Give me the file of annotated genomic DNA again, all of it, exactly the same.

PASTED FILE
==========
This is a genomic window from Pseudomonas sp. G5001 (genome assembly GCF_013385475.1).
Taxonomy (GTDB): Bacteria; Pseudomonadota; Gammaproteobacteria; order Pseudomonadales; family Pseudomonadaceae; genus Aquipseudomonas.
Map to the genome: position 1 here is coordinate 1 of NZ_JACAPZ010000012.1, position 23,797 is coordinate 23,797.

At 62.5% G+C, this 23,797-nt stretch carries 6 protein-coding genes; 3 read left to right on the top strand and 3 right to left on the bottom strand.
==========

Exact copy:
This is a genomic window from Pseudomonas sp. G5001 (genome assembly GCF_013385475.1).
Taxonomy (GTDB): Bacteria; Pseudomonadota; Gammaproteobacteria; order Pseudomonadales; family Pseudomonadaceae; genus Aquipseudomonas.
Map to the genome: position 1 here is coordinate 1 of NZ_JACAPZ010000012.1, position 23,797 is coordinate 23,797.

At 62.5% G+C, this 23,797-nt stretch carries 6 protein-coding genes; 3 read left to right on the top strand and 3 right to left on the bottom strand.